By Shahnaz Mahmud.
With greater scrutiny by the Federal Trade Commission (FTC), self-regulation in the lead generation space has become a critical issue. In the autumn of 2016, the FTC published an important white paper examining the lead generation space and the potential benefit to consumers. The white paper was based on a workshop, “Follow the Lead: A FTC Workshop on Lead Generation,” that the FTC held the previous year. Growing concerns of the open marketplace and the need for more regulation warranted such a seminar.
This year’s LeadsCon Las Vegas 2017 will have an important session on this topic: “Buyer’s Summit: The State of Regulatory Compliance in 2017: What Buyers Need to Know”. The session will address the current legal and regulatory environment with an eye toward what will ensue this year. Lead buyers from several different verticals will offer their thoughts on best practices.
According to the FTC, strides have been made to minimize “deceptive or inappropriate marketing practices.” More lead generators are proactively seeking to identify and reject the bad actors.
The federal agency highlighted the self-regulatory efforts of the Better Business Bureau’s Electronic Retail Self-Regulation Program (ERSP) and the Online Lenders Alliance (OLA). Both organizations have contributed to the reduction of deceptive claims while implementing strong self-regulatory policies that make noncompliant members accountable for their actions. These members have also been referred to the FTC for investigation.
But lead generators were deemed aggressive or, in several instances, deceptive in the manner in which they have encouraged consumers to fill out web forms. The FTC has brought law enforcement actions against those industry players and has made clear this will be the result going forward. Verticals that have been outlined in this regard include postsecondary, mortgage loan and credit card debt relief assistance.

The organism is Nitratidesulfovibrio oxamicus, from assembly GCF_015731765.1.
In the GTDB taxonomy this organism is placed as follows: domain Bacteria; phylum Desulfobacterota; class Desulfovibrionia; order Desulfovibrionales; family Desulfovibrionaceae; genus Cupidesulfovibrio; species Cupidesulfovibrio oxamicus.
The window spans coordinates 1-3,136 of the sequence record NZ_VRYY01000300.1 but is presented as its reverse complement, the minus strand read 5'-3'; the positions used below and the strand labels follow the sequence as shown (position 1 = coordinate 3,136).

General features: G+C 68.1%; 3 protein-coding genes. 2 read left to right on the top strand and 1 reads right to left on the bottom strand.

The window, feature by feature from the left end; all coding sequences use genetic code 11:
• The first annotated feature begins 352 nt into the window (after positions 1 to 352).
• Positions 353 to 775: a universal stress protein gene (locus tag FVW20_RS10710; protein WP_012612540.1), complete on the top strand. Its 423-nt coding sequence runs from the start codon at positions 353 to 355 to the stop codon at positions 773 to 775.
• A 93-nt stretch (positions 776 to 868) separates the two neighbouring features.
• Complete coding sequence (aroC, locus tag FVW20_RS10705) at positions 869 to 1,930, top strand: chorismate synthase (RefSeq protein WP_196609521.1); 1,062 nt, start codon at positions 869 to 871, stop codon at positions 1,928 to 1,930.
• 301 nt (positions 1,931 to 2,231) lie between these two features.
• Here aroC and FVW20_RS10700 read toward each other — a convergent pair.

“The FTC cautioned that lead buyers should be vigilant and monitor claims to consumers, unscrupulous lead generators and lead sources, particularly where sensitive information is concerned,” according to a FTC news release.
The FTC’s greatest concern remains the handling by lead generators of sensitive consumer information. In response to these expressed concerns, some lead generators have banned the sale of certain personal or financial information other than specific purposes.
The federal agency noted:
Practices such as lead aggregators inadequate monitoring of companies that buy their leads to make sure the information is used appropriately puts the consumer at risk and enables misuse.
Selling remnant leads to non-lenders is unlawful, which the FTC has suggested in two recent enforcement actions against lead generators.
The FTC has recommended that publishers and aggregators should only select compliant lead buyers and monitor them for misuse. “Ignoring warning signs that third parties are violating the law and pleading ignorance will not shield companies from FTC actions.”
Those interested in participating in the Buyer’s Summit must qualify to attend. Click here for more information.